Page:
Competences for the Open Scholar


With colleagues from the Mediterranean, we are working on a project to identify competences of the Open Scholar, OpenMedScholars.
Yesterday was the OpenEducationDay in Switzerland and we presented the first draft of a set of competences, distributing them on Open Education, Open Science and Open Community.

Your feedback on these competences would be very welcome. You can find the presentation here:

and the padlets here to rate each competence in terms of its importance on a likert scale - to what extent is it a needed competence (5 stars) or not (0 star) for Open Education / Open Science / Open Community?:
Padlet - Competences related to the Open Education dimension:
Padlet - Competences related to the Open Science dimension:
Padlet - Competences related to the Open Community dimension:

Looking forward to your insights and comments - Thank you!

Neat initiative!

Useful followup to the roadmap from a year ago: Une feuille de route collaborative, transcontinentale, pour étendre l’éducation ouverte et libre par un dialogue pluriel.

Added some votes.

Interested in that competency framework:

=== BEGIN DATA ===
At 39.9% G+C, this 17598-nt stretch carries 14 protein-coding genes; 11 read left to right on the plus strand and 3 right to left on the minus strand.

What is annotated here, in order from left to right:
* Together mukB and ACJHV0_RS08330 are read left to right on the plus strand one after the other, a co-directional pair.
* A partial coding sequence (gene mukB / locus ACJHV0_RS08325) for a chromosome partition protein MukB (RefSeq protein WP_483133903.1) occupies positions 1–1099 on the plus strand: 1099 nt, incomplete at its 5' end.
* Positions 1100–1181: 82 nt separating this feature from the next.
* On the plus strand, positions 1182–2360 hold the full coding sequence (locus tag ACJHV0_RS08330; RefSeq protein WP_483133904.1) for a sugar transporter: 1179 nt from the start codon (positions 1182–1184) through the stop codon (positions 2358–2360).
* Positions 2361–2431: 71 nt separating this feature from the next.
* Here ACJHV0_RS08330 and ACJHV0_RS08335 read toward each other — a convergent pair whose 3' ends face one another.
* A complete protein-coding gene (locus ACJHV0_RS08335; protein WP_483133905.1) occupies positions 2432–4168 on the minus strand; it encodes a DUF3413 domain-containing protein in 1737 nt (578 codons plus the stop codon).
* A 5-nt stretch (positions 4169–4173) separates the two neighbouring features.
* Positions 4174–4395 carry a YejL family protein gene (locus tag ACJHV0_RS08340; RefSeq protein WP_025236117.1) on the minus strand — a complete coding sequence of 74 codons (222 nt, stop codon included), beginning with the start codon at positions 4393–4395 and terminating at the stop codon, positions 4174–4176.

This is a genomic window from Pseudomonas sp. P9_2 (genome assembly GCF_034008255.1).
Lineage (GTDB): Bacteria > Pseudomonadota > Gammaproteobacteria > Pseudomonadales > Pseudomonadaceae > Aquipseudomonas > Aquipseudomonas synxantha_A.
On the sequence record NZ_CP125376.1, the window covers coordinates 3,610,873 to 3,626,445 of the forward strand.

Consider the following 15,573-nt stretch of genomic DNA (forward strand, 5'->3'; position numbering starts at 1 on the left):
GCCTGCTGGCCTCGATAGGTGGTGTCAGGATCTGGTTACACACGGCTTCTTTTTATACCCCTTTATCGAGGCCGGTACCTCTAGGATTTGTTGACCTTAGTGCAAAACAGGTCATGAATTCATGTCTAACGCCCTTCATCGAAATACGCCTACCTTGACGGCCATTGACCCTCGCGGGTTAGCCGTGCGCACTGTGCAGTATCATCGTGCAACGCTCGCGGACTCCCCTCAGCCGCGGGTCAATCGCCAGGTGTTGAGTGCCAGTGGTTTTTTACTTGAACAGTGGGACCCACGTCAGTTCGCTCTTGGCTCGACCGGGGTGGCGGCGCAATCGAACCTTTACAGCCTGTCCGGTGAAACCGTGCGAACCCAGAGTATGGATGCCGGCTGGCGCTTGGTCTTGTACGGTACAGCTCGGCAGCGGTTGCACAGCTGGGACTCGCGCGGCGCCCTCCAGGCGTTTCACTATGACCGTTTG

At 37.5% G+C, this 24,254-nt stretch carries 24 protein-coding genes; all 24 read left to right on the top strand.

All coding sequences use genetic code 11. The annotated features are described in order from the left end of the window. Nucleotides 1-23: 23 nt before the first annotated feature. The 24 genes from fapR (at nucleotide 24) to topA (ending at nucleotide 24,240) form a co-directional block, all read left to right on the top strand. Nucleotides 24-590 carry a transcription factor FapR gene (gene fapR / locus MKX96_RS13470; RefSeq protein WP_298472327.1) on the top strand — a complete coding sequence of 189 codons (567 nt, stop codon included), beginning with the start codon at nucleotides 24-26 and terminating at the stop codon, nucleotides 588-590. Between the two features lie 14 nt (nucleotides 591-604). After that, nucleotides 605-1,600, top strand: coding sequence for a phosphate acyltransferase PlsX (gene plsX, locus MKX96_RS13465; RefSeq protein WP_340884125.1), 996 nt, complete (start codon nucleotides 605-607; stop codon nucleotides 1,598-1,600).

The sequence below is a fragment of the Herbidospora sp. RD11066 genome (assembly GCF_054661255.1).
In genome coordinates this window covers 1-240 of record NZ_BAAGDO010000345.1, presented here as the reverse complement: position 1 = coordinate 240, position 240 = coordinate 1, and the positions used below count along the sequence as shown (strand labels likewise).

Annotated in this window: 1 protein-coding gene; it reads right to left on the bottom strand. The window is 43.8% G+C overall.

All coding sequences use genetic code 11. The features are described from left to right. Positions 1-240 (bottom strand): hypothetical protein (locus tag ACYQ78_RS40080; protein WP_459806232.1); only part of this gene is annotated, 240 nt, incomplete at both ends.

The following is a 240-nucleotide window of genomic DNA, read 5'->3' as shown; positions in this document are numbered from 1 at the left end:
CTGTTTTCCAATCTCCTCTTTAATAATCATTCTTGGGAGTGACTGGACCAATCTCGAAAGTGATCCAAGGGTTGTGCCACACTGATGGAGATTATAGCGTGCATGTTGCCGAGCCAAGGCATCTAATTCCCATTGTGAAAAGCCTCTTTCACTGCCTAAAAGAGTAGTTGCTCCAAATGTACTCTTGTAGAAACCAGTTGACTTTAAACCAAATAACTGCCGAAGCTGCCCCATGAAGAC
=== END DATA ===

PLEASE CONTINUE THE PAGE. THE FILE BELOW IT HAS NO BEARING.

Edudemia: le référentiel de compétences pour l’enseignement supérieur (

How would you compare it to the EU’s DigComp?

Here in Quebec, the provincial government has adopted its own Digital competency framework, particularly in the context of the 2018-2023 Digital Action Plan (DAP) for both education and higher education. Many people expect a new action plan, possibly geared towards Digital Transformation.
Prior to the 2018 DAP, our network of tuition-free colleges had created its own digital competency framework: ICT Profile for College Students - Eductive (hosted by my team).

Something I find particularly interesting in discussions of Digital Competency frameworks and other documents about Digital Literacy is that the Information Literacy component can get its own focus. Librarians are key allies in this work. And it does touch on issues of Research Data Management (RDM). Surely, RDM is deeply relevant in Open Scholarship. Some items in your Open Science Padlet do relate to broad RDM principles as set in the Open movement.

What might be constructive, at this point, is to link “all these opens” to one another, making them part of a broad ecosystemic approach to openness, inspired by @paulstacey’s Landscape of Open, and specifying some interdepencies.

Recently, I’ve been actively (and slowly) reading Constance Malpas’s blogpost about a version of the Ecosystem of Open: Open everything, everywhere, all at once ( I get the sense that we’re reaching an important moment at which we can really work together (across “all the opens”) to solve systemic issues. Many of which are wicked problems.
A key issue, for us as learning pros, is Epistemic Injustice. Concrete work done on Epistemic Justice dovetails nicely into Open Education and Open Scholarship.